‘It is possible to prevent child abuse, particularly online child abuse, if we give people the tools to recognise it and also the tools to take preventative action, and I’m not seeing that happen. Huge frustration.’

PZ: There have been a lot of calls recently for PSE (Personal and Social) education to become compulsory in all schools. It’s currently only compulsory in maintained (local authority-run) secondary schools. Why is this so important?

‘For me it’s about public awareness, for professionals and parents and children, so they recognise if they are being groomed or abused.

‘Then, for professionals to have the tools to be able to spot the early signs, feeling secure that they are able to intervene and know how to report it.

‘But the absolute biggest thing is that from a young age – and to me, it’s as soon as children go school – we ought to be making sure they understand no means no.

‘Two reasons. One is so that children know if something untoward is being done to them. So often I meet people who were abused when they were young but they just didn’t realise it.

‘And then, as an adult when they try to report it, it’s thrown back at them that they didn’t report it at the time. But how do you know, if you don’t know what abuse is, that you’re being abused?

‘You might not like it, but if the adult is saying ‘this is what big girls do, put up with it’ you do, don’t you. You trust people.

‘But also, the number of probation officers and police officers I’ve met who deal with sex offenders who say, “If there had been an intervention at an earlier point, they wouldn’t have become a sex offender.”

‘So “no means no” is for the child saying no, so they know they have the right to say that. But it’s also for other children to know that if they’re forcing themselves on someone and they say no, they have to back away.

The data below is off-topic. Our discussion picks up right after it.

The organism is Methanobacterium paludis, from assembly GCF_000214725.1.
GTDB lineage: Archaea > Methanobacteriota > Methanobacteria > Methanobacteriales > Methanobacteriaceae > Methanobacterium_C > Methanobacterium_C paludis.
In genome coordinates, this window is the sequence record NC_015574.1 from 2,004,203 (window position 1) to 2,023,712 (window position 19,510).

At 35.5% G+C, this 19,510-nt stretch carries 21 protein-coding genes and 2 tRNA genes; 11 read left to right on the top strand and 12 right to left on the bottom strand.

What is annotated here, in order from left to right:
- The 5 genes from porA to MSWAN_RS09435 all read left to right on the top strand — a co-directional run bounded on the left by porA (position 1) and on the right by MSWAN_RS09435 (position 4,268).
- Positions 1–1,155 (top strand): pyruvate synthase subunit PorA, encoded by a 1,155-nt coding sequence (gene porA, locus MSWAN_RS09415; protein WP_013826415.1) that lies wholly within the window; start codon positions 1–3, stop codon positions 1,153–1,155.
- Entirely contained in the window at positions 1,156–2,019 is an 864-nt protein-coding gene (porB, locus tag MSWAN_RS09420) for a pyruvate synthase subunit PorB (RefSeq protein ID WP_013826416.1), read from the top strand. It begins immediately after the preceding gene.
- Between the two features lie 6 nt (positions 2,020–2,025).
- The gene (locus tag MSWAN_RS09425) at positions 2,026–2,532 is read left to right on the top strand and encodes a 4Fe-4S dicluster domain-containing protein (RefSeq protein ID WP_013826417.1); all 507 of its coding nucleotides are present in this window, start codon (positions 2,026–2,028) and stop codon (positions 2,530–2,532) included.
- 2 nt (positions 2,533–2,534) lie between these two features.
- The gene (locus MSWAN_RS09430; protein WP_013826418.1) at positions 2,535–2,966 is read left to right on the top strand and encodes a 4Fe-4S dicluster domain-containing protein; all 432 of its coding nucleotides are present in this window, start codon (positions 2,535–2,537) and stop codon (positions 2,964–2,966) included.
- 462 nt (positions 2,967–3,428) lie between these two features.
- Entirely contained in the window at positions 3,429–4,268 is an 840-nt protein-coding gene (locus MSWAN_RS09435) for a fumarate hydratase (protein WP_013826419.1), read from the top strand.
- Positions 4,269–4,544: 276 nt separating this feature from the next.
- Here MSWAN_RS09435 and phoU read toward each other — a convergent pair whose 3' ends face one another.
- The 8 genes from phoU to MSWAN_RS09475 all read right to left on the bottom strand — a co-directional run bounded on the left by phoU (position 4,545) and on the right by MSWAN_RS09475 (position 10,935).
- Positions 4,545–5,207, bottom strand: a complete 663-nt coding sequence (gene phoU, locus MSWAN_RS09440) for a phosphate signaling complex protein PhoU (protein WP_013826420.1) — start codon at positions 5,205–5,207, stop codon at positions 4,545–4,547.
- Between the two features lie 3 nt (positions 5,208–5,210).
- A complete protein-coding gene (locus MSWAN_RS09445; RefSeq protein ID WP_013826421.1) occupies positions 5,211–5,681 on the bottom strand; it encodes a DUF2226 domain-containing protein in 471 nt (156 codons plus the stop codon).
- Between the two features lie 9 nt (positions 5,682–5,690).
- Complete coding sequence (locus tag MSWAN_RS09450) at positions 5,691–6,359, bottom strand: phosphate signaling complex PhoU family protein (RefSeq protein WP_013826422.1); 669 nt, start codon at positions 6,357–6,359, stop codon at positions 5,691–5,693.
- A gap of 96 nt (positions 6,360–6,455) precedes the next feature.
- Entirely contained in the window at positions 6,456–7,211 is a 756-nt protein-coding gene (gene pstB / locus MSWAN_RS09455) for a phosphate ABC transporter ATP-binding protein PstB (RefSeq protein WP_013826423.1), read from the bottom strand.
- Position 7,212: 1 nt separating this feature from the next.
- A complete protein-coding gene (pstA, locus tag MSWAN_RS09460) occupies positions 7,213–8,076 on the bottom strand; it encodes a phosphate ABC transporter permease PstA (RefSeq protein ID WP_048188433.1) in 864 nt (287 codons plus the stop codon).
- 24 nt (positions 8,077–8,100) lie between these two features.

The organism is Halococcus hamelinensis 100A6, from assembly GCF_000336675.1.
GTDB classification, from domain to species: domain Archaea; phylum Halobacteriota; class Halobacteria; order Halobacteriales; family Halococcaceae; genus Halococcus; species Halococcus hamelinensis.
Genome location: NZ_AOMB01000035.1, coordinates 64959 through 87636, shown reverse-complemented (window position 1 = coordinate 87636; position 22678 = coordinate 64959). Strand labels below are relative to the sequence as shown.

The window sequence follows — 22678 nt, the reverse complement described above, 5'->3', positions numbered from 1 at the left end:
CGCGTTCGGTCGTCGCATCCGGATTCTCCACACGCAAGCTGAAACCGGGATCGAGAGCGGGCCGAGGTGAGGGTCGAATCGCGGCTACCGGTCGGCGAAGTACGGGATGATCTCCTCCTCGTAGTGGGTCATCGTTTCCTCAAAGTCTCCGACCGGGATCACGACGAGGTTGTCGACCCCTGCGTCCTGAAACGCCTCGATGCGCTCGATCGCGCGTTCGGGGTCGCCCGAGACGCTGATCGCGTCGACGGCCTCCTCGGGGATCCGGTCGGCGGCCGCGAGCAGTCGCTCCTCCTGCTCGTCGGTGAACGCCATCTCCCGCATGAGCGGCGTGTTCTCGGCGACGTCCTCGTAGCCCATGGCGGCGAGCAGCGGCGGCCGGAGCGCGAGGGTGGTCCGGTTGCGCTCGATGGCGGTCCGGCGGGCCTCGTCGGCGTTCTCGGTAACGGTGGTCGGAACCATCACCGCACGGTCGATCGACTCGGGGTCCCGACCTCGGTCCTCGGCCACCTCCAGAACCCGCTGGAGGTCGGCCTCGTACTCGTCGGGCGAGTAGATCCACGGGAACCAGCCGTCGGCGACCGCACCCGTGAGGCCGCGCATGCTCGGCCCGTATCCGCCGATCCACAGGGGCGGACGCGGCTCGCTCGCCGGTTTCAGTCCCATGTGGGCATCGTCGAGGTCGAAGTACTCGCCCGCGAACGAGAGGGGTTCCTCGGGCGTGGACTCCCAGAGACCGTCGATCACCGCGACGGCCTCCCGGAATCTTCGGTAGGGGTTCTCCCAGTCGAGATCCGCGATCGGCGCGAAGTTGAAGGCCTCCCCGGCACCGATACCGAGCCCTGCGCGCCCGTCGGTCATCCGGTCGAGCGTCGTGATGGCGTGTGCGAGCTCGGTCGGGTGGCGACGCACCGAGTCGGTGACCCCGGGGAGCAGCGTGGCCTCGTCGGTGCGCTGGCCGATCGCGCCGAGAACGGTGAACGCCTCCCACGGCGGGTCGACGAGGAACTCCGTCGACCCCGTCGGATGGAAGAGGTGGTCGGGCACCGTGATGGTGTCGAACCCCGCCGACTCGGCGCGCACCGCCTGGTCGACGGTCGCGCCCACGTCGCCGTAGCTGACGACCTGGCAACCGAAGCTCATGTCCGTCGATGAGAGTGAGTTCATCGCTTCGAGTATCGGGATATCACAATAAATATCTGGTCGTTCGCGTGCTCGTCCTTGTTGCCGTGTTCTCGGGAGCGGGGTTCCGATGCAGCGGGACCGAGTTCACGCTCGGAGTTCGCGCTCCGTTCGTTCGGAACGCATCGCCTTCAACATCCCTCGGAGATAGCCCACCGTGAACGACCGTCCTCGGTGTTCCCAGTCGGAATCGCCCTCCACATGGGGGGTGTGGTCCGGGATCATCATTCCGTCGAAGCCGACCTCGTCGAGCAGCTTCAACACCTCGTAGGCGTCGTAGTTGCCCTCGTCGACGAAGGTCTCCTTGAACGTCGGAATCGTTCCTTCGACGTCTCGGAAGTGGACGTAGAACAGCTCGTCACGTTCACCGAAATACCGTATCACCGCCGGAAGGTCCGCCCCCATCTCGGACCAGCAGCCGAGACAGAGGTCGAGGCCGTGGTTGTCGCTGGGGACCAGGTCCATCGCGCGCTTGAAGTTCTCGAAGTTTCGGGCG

‘You don’t just become a paedophile. There is a process that you’ve gone through. So if we were able to intervene and challenge children’s behaviour as they grow up, you’re not going to be able to stop desires but I would hope you would be able to enable people to recognise those desires and do something proactive to prevent the action happening.’

PZ: So some form of sex and relationship education for all is crucial to protecting children online?

‘What I’m calling it is “resilience and relationship education.”

‘I think you need the broader sex and relationship information as you get older, with children being taught about consent and boundaries and pleasure and all that kind of stuff.

‘But what I want is that as soon as you step into school – because it’s the one point where we know we have all children – then every child gets some resilience and relationship education.’

PZ: What role do parents have in protecting their children?

‘In the autumn we’re going to be rolling out the national action plan for preventing child abuse. We’re looking at how we can get support to parents from the earliest possible time. It’s SureStarts. It’s talking to midwives. It’s looking at the red book [the health and development book for babies that mothers are given at birth] and putting in messages about spotting signs.

‘Two-thirds of child abuse is happening in the family environment and there is some abuse that happens before children get to school. We’re reliant on the parents to be the protectors and notice if something is going wrong and know how to report it, know how to challenge it, know how to intervene.

‘I’ve spoken to some mothers where the dad was the abuser and the mother is being groomed and manipulated by the abuser almost as much as the child is. So how do you make them recognise this?